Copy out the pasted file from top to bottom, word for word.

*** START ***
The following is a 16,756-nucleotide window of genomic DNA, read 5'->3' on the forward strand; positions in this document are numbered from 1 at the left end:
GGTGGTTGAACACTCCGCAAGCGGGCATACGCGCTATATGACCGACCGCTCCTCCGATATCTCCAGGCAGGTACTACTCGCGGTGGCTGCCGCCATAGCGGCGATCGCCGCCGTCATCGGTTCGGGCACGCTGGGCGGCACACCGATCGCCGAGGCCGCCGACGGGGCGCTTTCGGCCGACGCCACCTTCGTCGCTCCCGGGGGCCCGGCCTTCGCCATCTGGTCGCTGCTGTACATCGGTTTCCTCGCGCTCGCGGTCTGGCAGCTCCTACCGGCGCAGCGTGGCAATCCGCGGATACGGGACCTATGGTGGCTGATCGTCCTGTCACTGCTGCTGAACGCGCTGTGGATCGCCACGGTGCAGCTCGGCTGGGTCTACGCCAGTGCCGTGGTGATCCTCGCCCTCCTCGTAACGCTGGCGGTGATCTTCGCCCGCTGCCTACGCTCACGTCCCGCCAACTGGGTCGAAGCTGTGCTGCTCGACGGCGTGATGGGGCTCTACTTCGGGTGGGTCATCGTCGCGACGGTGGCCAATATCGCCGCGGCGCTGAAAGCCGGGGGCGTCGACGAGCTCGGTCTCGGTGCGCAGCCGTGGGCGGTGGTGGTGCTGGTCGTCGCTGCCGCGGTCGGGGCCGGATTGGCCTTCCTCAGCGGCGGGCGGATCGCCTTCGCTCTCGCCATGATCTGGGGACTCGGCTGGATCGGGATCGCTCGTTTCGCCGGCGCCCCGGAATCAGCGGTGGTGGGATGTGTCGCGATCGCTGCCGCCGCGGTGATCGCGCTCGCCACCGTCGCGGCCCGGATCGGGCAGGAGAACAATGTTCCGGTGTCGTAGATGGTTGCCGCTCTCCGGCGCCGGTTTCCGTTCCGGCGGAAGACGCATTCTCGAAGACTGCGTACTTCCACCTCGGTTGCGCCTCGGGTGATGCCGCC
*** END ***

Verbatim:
The following is a 16,756-nucleotide window of genomic DNA, read 5'->3' on the forward strand; positions in this document are numbered from 1 at the left end:
GGTGGTTGAACACTCCGCAAGCGGGCATACGCGCTATATGACCGACCGCTCCTCCGATATCTCCAGGCAGGTACTACTCGCGGTGGCTGCCGCCATAGCGGCGATCGCCGCCGTCATCGGTTCGGGCACGCTGGGCGGCACACCGATCGCCGAGGCCGCCGACGGGGCGCTTTCGGCCGACGCCACCTTCGTCGCTCCCGGGGGCCCGGCCTTCGCCATCTGGTCGCTGCTGTACATCGGTTTCCTCGCGCTCGCGGTCTGGCAGCTCCTACCGGCGCAGCGTGGCAATCCGCGGATACGGGACCTATGGTGGCTGATCGTCCTGTCACTGCTGCTGAACGCGCTGTGGATCGCCACGGTGCAGCTCGGCTGGGTCTACGCCAGTGCCGTGGTGATCCTCGCCCTCCTCGTAACGCTGGCGGTGATCTTCGCCCGCTGCCTACGCTCACGTCCCGCCAACTGGGTCGAAGCTGTGCTGCTCGACGGCGTGATGGGGCTCTACTTCGGGTGGGTCATCGTCGCGACGGTGGCCAATATCGCCGCGGCGCTGAAAGCCGGGGGCGTCGACGAGCTCGGTCTCGGTGCGCAGCCGTGGGCGGTGGTGGTGCTGGTCGTCGCTGCCGCGGTCGGGGCCGGATTGGCCTTCCTCAGCGGCGGGCGGATCGCCTTCGCTCTCGCCATGATCTGGGGACTCGGCTGGATCGGGATCGCTCGTTTCGCCGGCGCCCCGGAATCAGCGGTGGTGGGATGTGTCGCGATCGCTGCCGCCGCGGTGATCGCGCTCGCCACCGTCGCGGCCCGGATCGGGCAGGAGAACAATGTTCCGGTGTCGTAGATGGTTGCCGCTCTCCGGCGCCGGTTTCCGTTCCGGCGGAAGACGCATTCTCGAAGACTGCGTACTTCCACCTCGGTTGCGCCTCGGGTGATGCCGCC